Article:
Rated Opponents in the 2010s: L12 Mikkel Kessler (Ring #4 - 168), UD12 Arthur Abraham (Ring #7 - 168), MD12 Glen Johnson (Ring #7 - 168), L12 Andre Ward (Ring #1 - 168), TKO5 Lucian Bute (Ring #1 - 168), UD12 Mikkel Kessler (Ring #2 - 168), TKO9 George Groves (Ring #5/TBRB #8 - 168), TKO8 George Groves (Ring/TBRB #5 - 168)

Froch made a reputation for his willingness to face genuine top contenders at 168 almost non-stop from the time he won his first title in the previous decade. Of his two losses, only one could be called decisive and the other was avenged. Froch’s approach culminated in a stadium showdown rematch with Grove in front of some 80,000 fans. Froch might have mentioned it once or twice since.

Missing in the Numbers: The official result of the Groves rematch could temper the memories of their first showdown. Froch was down early and far behind before getting Groves in trouble late. Referee Howard John Foster waved the fight off in highly debated fashion. Would Froch have stopped Groves anyways? Or would Groves have held on to win? Either way, the rematch packs them in the stands but it could have affected the outcome here.


18) Donnie Nietes - 32.21 Points

Record for the Decade: 18-0-2, 9 KO

Record Against Rated Opponents: 6-0-1

Rated Opponents in the 2010s: UD12 Ramon Garcia (Ring #8 - 108), D12 Moises Fuentes (Ring #1/TBRB #2 - 105), KO9 Moises Fuentes (Ring #3/TBRB #9 - 108), UD12 Francisco Rodriguez (Ring Unrated/TBRB #10 - 108), UD12 Edgar Sosa (Ring #7/TBRB #10 - 112), KO7 Juan Carlos Reveco (Ring/TBRB #3 - 112), SD12 Kazuto Ioka (Ring #3/TBRB #2 - 115)

The four-division beltholder held three of those titles in the decade and was quietly consistent throughout. A capable boxer-puncher with a high boxing IQ, Nietes often flew under the radar compared to his lower weight contemporaries. His finest performances likely came in the Fuentes rematch and the Ioka upset that may ultimately stand as his farewell performance.

Missing in the Numbers: Nietes often seemed to rise in weight a hair too late. Was his management more careful with him than necessary or did the economics of chasing bigger names sooner just not work? Would going to flyweight while Roman Gonzalez or Estrada were still there have seen him elevated even higher or bumped lower? We’ll never know.

17) Roman Gonzalez - 32.24 Points

Record for the Decade: 21-2, 17 KO, 1 KOBY

Record Against Rated Opponents: 6-2

Rated Opponents in the 2010s: KO4 Ramon Garcia (Ring #8 - 108), TKO9 Akira Yaegashi (Ring/TBRB Champion - 112), TKO2 Edgar Sosa (Ring #4/TBRB #5 - 112), TKO9 Brian Viloria (Ring #3/TBRB #4 - 112), UD12 McWilliams Arroyo (Ring #8/TBRB #7 - 112), UD12 Carlos Cuadras (Ring/TBRB #2 - 115), L12 Srisaket Sor Rungvisai (Ring #4/TBRB #5 - 115), KO by 4 Srisaket Sor Rungvisai (Ring/TBRB #2 - 115)

The consensus pound for pound leader for much of the time after the retirement of Floyd Mayweather in 2015 until his first loss to Sor Rungvisai, Gonzalez was arguably the most important fighter at flyweight and below since Vic Darchinyan if not Michael Carbajal. After years as a titlist in three weight classes, he became a fixture on HBO paired with Gennady Golovkin and delivered two of the best fights of the decade versus Cuadras, in his first fight with Sor Rungvisai. A third classic of the same vein came with a man whose name doesn’t feature above.

Missing in the Numbers: The third of those memorable wars was with Juan Francisco Estrada, unrated by Ring or TBRB when he and Gonzalez squared off in 2012. Hindsight being 20/20, Estrada probably should have been rated by both at 115 lbs. entering the Gonzalez fight. Juan Carlos Sanchez was in both top tens after defeating Juan Alberto Rosas...and Estrada had stopped him two fights prior in a revenge rematch. Gonzalez also beat Francisco Rodriguez before Rodriguez was rated and went on to unify a pair of titles at 105 lbs. Gonzalez suffers here from a little bad luck as well: had the hotly debated decision in the first Sor Rungvisai gone his way, those are points in his favor.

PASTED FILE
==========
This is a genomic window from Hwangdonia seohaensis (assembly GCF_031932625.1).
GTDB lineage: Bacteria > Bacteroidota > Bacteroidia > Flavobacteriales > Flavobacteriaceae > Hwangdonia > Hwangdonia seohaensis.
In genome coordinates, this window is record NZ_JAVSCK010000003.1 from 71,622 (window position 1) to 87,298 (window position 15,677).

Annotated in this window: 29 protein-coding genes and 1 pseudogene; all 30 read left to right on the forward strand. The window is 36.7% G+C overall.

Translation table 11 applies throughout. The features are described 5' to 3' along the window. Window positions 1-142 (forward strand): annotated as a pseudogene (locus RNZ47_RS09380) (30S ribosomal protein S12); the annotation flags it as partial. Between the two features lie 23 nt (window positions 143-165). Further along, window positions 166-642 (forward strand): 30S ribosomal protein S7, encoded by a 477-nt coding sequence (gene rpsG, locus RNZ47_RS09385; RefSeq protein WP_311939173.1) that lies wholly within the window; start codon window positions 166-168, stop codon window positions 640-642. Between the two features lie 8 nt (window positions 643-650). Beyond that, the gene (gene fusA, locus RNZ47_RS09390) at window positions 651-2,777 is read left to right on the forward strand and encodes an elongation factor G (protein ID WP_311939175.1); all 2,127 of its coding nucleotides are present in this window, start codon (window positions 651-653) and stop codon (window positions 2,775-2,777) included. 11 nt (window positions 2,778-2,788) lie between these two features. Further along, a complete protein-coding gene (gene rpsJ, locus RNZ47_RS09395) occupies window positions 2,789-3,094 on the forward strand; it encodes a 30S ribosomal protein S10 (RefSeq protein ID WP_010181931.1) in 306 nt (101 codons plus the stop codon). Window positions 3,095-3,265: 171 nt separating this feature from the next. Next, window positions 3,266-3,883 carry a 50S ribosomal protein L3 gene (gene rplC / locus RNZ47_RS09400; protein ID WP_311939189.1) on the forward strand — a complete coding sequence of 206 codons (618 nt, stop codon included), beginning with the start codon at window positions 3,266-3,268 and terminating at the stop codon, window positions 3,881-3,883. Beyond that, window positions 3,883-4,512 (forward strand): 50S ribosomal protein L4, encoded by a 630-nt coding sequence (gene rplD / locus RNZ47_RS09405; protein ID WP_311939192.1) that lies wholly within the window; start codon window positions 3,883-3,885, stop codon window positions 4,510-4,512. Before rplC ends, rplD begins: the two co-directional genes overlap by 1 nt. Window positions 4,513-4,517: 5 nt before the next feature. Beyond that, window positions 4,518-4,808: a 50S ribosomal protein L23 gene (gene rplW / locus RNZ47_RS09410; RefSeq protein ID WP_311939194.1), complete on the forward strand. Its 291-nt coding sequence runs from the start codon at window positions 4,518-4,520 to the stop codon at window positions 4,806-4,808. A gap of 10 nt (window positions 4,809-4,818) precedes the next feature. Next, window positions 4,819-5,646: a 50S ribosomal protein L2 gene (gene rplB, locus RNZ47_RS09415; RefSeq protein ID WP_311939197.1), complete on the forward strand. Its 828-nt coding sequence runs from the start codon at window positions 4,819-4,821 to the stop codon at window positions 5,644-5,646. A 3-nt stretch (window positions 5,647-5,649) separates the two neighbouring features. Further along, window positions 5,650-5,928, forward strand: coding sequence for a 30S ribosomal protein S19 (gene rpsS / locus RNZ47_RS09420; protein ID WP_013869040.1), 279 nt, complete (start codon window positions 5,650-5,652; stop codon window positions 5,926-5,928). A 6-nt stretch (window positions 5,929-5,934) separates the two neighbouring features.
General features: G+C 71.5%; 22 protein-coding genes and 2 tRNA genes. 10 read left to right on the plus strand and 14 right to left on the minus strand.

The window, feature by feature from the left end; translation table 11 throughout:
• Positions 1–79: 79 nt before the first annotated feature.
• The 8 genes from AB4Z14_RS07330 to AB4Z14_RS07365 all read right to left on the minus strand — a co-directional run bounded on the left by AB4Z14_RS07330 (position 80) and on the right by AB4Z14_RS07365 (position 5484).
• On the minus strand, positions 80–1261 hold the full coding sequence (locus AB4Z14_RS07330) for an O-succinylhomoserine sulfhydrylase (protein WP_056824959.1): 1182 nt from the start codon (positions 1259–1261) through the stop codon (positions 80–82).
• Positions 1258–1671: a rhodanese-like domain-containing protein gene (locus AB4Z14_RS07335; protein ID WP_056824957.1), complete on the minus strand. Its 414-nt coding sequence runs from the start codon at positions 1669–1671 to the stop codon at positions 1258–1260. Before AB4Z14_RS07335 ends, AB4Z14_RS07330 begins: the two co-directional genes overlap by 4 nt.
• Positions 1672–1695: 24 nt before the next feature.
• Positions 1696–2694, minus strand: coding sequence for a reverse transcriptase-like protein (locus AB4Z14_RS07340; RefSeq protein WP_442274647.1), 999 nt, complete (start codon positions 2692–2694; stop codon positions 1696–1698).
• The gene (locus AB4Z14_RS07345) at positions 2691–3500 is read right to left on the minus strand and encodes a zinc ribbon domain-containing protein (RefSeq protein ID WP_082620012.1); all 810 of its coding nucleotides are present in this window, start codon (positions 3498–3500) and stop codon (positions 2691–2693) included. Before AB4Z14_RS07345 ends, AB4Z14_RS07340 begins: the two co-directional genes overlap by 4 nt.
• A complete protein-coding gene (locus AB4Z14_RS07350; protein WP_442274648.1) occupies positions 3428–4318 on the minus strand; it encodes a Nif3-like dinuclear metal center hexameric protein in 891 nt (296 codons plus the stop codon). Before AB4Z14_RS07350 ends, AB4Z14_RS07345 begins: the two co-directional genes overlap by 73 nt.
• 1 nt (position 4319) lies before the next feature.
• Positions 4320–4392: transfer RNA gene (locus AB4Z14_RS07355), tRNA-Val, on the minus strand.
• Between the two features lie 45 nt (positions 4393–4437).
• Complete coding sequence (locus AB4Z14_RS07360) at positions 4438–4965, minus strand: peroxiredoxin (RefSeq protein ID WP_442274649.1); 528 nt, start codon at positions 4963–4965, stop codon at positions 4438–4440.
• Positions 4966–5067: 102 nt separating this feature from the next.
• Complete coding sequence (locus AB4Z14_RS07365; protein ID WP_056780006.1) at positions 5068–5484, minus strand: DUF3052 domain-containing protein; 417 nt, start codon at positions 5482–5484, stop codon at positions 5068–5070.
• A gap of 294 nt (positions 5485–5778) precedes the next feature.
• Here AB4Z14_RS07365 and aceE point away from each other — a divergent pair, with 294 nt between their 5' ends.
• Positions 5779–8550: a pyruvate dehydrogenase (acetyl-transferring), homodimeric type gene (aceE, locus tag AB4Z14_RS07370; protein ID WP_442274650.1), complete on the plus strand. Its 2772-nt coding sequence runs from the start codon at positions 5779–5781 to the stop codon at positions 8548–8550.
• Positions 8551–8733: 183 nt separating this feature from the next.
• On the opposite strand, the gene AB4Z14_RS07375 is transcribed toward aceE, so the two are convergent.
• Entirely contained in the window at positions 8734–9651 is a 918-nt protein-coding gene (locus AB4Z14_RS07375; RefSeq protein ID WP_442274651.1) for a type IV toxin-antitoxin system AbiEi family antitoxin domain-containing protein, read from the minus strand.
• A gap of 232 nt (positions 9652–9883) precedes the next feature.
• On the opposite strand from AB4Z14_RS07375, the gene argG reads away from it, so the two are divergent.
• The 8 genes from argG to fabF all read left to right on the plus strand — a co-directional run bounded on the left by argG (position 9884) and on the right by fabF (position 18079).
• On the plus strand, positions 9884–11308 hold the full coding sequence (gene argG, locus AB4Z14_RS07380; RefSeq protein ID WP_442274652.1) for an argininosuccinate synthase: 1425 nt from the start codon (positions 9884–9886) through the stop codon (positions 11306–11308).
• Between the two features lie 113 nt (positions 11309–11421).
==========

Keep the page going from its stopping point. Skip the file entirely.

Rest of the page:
16) Wladimir Klitschko - 34 Points

Record for the Decade: 11-2, 6 KO, 1 KOBY

Record Against Rated Opponents: 6-2

Rated Opponents in the 2010s: KO12 Eddie Chambers (Ring #3 - Hvy), UD12 David Haye (Ring #2 - Hvy), TKO6 Tony Thompson (Ring #10 - Hvy), UD12 Alexander Povetkin (Ring #1/TBRB #2 - Hvy), KO5 Kubrat Pulev (Ring #1/TBRB #2 - Hvy), UD12 Bryant Jennings (Ring #5/TBRB #8 - Hvy), L12 Tyson Fury (Ring #3/TBRB #2 - Hvy), TKO by 11 Anthony Joshua (Ring #5/TBRB #1 - Hvy)

One of the biggest global stars of the decade, and the most accomplished heavyweight of the post-Lennox Lewis era, Klitschko regularly faced the men who earned a crack at him as heavyweight champion. A cerebral, defensive minded giant with an all-time great jab and right hand, Klitschko was all but unbeatable for the first half of the decade. He was rewarded with stadium crowds in Germany and the United Kingdom even if he never caught the same fire in the United States. Fury was the man to finally solve him after years of predictions about a chin that was never as brittle as some early stumbles led some to believe. Klitschko came back to end his career, so far, in losing one of the great heavyweight battles against the rising Joshua.

Missing in the Numbers: It’s hard to find much Klitschko missed outside a fight with his brother Vitali. Vitali held the WBC belt for much of Wladimir’s reign in the decade, the lone major alphabet belt he never won. Bermane Stiverne, who won the title left vacant by Vitali, would have been unlikely to defeat Wladimir and Stiverne wasn’t remotely steered toward a unification clash. Deontay Wilder held the WBC belt for less than a year before Fury-Klitschko so that clash never had a chance to emerge either.

To Be Continued with #15 -11     

Cliff Rold is the Managing Editor of BoxingScene, a founding member of the Transnational Boxing Rankings Board, and a member of the Boxing Writers Association of America.  He can be reached at roldboxing@hotmail.com